Traditional Gifts for a Six Year Wedding Anniversary

Each anniversary that a couple pass after their wedding day is traditionally marked by a certain material. From paper at the first, to diamond at the 80th, convention states that gifts for the couple should be made of, or constitute, the material associated with the length of their relationship. If you're looking for a traditional gift for a couple who tied the knot six years ago, give them something containing candy, iron, wood or amethyst.

Iron Sculpture

Buy a ready-made iron sculpture or commission an artist to produce one for the couple. Make the subject of the sculpture personal to the people you're buying it for. If they're musicians, go for a sculpture of the instruments they play. If they love sports, incorporate this into the piece. Adding these personal touches to a traditional gift will show that you've gone that extra mile.


Although considered a rather common gift, beautifully presented chocolate or candy is a way to adhere to the traditions of anniversary gift giving in the sixth year of marriage. Rather than simply grabbing a box of sweets off the shelf at a candy store, consider visiting a chocolatier to discuss producing something personal and individual for the couple.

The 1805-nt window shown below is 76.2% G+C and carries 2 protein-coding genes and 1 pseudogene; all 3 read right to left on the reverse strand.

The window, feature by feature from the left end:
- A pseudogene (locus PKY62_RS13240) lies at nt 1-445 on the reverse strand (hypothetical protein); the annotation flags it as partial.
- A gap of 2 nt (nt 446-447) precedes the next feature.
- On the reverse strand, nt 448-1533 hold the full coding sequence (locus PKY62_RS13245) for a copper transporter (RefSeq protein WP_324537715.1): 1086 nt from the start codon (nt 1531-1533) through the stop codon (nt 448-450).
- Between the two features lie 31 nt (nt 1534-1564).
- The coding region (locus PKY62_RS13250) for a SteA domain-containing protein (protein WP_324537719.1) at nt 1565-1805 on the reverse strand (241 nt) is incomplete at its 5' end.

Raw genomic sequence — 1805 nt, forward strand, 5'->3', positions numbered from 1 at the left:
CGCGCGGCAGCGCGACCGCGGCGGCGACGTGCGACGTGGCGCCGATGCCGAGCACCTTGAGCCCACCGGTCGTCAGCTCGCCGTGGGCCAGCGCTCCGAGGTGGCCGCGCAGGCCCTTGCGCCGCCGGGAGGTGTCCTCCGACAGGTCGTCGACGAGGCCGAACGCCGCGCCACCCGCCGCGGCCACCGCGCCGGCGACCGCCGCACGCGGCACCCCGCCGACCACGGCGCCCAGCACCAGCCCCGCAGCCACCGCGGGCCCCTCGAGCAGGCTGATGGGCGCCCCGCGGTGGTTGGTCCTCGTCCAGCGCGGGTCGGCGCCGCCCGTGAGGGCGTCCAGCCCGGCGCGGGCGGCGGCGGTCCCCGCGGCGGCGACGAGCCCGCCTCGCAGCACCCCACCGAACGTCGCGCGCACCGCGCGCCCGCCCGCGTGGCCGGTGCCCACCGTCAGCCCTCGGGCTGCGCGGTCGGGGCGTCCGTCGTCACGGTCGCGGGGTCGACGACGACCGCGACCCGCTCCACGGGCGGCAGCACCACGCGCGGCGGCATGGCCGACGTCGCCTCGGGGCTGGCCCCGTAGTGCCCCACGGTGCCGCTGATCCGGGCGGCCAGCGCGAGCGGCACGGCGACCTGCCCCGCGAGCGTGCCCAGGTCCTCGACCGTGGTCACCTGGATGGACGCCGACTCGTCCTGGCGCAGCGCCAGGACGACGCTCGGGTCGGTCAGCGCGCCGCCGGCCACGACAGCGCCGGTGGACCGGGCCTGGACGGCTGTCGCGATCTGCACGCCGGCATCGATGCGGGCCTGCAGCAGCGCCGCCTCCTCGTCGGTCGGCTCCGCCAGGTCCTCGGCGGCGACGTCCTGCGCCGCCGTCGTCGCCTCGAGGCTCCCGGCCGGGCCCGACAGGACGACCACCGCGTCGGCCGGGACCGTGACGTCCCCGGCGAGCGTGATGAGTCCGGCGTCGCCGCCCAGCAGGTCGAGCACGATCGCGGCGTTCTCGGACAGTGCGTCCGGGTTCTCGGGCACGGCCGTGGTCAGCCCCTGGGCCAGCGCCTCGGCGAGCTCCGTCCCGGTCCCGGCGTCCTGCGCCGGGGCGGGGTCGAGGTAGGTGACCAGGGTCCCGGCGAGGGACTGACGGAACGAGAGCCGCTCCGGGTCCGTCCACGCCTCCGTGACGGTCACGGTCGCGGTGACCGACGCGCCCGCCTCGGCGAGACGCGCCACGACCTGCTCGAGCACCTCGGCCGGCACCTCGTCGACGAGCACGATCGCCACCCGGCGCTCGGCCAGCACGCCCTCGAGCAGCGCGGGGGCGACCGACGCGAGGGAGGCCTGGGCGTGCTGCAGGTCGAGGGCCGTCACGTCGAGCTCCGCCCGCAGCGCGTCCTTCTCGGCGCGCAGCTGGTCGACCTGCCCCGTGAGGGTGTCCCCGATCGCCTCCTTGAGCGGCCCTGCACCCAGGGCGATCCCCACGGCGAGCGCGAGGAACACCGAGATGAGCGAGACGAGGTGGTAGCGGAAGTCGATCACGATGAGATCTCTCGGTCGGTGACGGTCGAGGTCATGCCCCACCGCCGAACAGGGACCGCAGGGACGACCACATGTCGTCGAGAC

Wooden Furniture

Buy the couple a piece of wooden furniture or an ornament made of wood. You might also consider buying them a bonsai tree or a small tree for their garden. The latter is a particularly poignant idea as the tree will grow as the couple age and will serve as a constant reminder of the longevity of their relationship.


Visit a jeweller and inquire about amethyst rings or necklaces. Each year of marriage is associated with a stone, amethyst being representative of the sixth year. If you can't find anything suitable, commission a jeweller to make something special. To tie in with another traditional material for the sixth anniversary, ask to have an amethyst stone set in iron.

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About the Author

Michael Roennevig has been a journalist since 2003. He has written on politics, the arts, travel and society for publications such as "The Big Issue" and "Which?" Roennevig holds a Bachelor of Arts in journalism from the Surrey Institute and a postgraduate diploma from the National Council for the Training of Journalists at City College, Brighton.